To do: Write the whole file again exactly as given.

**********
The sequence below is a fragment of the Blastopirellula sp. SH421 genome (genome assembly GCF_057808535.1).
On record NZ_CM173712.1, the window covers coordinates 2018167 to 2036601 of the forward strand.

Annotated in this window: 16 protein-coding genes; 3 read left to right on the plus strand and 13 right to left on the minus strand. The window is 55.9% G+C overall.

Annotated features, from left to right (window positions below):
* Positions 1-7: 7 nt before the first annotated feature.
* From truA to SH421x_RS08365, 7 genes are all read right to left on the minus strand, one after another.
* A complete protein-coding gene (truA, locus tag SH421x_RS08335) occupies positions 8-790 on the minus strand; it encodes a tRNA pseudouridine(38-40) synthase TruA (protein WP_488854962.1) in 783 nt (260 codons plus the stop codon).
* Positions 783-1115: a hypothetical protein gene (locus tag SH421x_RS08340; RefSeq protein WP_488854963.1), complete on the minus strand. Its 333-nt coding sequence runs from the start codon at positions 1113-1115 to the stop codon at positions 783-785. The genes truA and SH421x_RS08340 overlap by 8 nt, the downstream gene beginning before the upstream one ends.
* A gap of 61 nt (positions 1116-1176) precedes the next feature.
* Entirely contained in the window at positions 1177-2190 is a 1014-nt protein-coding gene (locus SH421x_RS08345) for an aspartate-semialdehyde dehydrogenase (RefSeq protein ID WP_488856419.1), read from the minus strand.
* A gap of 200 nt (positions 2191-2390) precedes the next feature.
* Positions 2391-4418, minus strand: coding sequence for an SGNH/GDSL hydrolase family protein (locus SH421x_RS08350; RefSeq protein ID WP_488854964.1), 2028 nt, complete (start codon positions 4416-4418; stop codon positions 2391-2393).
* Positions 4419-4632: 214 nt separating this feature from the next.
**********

The sequence below is a fragment of the Blastopirellula sp. SH421 genome (genome assembly GCF_057808535.1).
On record NZ_CM173712.1, the window covers coordinates 2018167 to 2036601 of the forward strand.

Annotated in this window: 16 protein-coding genes; 3 read left to right on the plus strand and 13 right to left on the minus strand. The window is 55.9% G+C overall.

Annotated features, from left to right (window positions below):
* Positions 1-7: 7 nt before the first annotated feature.
* From truA to SH421x_RS08365, 7 genes are all read right to left on the minus strand, one after another.
* A complete protein-coding gene (truA, locus tag SH421x_RS08335) occupies positions 8-790 on the minus strand; it encodes a tRNA pseudouridine(38-40) synthase TruA (protein WP_488854962.1) in 783 nt (260 codons plus the stop codon).
* Positions 783-1115: a hypothetical protein gene (locus tag SH421x_RS08340; RefSeq protein WP_488854963.1), complete on the minus strand. Its 333-nt coding sequence runs from the start codon at positions 1113-1115 to the stop codon at positions 783-785. The genes truA and SH421x_RS08340 overlap by 8 nt, the downstream gene beginning before the upstream one ends.
* A gap of 61 nt (positions 1116-1176) precedes the next feature.
* Entirely contained in the window at positions 1177-2190 is a 1014-nt protein-coding gene (locus SH421x_RS08345) for an aspartate-semialdehyde dehydrogenase (RefSeq protein ID WP_488856419.1), read from the minus strand.
* A gap of 200 nt (positions 2191-2390) precedes the next feature.
* Positions 2391-4418, minus strand: coding sequence for an SGNH/GDSL hydrolase family protein (locus SH421x_RS08350; RefSeq protein ID WP_488854964.1), 2028 nt, complete (start codon positions 4416-4418; stop codon positions 2391-2393).
* Positions 4419-4632: 214 nt separating this feature from the next.